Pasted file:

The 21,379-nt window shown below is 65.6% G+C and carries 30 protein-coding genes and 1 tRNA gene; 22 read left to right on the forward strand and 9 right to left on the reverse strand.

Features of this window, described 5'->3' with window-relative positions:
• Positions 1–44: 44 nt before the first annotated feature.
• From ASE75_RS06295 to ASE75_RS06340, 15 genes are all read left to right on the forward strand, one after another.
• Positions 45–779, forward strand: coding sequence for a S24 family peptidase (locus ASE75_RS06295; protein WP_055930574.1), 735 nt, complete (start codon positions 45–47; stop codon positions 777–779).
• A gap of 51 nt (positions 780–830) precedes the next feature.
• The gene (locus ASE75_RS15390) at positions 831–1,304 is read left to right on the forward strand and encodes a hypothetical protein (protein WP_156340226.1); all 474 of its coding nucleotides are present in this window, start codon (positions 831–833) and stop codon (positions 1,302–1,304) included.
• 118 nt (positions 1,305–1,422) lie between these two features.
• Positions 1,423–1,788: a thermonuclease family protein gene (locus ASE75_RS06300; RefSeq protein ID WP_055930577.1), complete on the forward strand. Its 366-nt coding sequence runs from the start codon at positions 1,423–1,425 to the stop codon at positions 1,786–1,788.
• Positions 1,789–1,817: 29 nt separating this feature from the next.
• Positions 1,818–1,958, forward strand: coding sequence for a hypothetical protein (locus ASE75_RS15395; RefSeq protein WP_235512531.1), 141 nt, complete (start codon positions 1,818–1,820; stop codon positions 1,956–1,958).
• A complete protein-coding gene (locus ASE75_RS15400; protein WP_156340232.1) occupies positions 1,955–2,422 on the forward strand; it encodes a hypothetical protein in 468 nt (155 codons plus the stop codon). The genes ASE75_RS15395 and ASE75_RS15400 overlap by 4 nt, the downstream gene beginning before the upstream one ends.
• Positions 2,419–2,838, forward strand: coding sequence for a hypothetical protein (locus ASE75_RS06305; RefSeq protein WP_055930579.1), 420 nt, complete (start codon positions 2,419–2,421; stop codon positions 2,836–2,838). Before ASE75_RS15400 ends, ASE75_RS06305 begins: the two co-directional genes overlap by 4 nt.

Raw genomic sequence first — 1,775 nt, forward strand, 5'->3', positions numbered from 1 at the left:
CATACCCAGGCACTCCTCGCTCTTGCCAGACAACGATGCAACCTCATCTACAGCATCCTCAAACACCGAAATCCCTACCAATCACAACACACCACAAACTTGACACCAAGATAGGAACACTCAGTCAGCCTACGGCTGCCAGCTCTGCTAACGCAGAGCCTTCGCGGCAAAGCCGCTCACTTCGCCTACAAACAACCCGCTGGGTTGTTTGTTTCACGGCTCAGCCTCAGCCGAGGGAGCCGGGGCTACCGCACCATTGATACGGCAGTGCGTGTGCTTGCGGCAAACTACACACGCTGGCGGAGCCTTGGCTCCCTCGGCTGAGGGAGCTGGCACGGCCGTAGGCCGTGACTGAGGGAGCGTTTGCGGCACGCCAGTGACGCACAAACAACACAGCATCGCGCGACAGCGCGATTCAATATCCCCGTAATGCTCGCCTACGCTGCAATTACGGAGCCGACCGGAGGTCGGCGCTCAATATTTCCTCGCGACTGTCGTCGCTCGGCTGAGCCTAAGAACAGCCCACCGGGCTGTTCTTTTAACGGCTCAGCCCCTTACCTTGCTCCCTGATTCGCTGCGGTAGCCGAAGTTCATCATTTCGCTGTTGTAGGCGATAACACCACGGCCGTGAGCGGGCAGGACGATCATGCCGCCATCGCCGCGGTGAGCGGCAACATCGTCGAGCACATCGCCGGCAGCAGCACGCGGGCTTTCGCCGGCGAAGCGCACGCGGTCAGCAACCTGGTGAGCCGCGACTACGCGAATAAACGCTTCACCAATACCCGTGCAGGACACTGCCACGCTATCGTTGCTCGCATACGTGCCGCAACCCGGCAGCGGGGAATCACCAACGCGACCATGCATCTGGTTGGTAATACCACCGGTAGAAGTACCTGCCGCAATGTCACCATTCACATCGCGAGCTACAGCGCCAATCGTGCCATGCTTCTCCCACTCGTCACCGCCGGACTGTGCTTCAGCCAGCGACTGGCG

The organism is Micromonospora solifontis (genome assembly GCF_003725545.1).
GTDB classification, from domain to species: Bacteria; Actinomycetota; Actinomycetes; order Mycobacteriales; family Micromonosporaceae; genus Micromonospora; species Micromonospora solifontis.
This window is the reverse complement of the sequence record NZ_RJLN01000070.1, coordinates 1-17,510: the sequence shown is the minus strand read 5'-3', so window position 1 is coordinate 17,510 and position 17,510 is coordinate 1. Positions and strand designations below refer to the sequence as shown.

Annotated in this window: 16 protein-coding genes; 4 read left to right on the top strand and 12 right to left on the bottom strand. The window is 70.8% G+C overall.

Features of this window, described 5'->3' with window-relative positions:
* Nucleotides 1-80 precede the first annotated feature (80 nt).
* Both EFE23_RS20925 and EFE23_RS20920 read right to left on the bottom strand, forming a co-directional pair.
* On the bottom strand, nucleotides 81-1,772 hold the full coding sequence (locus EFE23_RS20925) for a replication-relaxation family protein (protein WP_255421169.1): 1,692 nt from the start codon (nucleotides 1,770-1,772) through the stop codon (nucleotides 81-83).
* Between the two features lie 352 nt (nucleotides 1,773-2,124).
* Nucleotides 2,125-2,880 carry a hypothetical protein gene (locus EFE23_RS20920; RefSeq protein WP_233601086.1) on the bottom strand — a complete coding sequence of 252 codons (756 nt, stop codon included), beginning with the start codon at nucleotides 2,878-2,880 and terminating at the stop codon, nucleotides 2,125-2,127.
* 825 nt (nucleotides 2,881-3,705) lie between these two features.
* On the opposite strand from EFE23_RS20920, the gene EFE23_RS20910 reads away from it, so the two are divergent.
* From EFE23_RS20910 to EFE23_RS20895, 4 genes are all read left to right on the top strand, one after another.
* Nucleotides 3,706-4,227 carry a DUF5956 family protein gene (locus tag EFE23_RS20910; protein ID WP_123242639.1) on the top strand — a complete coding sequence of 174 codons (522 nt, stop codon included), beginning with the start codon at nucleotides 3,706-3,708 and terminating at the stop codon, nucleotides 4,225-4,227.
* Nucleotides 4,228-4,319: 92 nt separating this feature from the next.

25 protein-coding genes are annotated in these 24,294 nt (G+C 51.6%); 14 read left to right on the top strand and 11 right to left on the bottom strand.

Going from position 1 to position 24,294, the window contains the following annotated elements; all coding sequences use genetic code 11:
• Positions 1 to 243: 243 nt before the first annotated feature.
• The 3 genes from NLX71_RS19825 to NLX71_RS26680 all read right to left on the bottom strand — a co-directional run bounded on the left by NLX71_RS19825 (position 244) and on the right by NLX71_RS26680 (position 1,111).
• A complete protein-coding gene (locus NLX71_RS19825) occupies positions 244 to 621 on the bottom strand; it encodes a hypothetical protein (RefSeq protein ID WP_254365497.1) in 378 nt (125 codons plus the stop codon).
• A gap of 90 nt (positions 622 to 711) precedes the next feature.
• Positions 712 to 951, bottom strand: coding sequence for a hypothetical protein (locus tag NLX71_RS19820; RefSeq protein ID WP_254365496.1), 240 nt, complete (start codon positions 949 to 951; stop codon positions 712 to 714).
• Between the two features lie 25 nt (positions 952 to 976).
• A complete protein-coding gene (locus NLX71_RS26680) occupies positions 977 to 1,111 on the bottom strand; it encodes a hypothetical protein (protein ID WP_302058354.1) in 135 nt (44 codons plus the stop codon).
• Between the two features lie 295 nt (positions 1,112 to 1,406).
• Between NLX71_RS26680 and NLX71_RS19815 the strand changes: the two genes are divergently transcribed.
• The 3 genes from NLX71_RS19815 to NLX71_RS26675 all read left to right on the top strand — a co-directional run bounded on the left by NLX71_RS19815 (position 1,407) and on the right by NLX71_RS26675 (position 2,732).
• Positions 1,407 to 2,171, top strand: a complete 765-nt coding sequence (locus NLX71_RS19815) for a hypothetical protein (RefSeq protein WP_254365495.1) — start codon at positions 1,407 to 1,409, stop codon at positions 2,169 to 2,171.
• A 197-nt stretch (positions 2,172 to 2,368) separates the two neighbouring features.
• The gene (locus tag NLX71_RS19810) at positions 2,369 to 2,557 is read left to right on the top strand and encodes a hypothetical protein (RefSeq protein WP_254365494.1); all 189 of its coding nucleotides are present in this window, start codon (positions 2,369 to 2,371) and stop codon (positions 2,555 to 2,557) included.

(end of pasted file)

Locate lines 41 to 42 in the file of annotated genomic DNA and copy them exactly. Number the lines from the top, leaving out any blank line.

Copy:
• Between NLX71_RS26680 and NLX71_RS19815 the strand changes: the two genes are divergently transcribed.
• The 3 genes from NLX71_RS19815 to NLX71_RS26675 all read left to right on the top strand — a co-directional run bounded on the left by NLX71_RS19815 (position 1,407) and on the right by NLX71_RS26675 (position 2,732).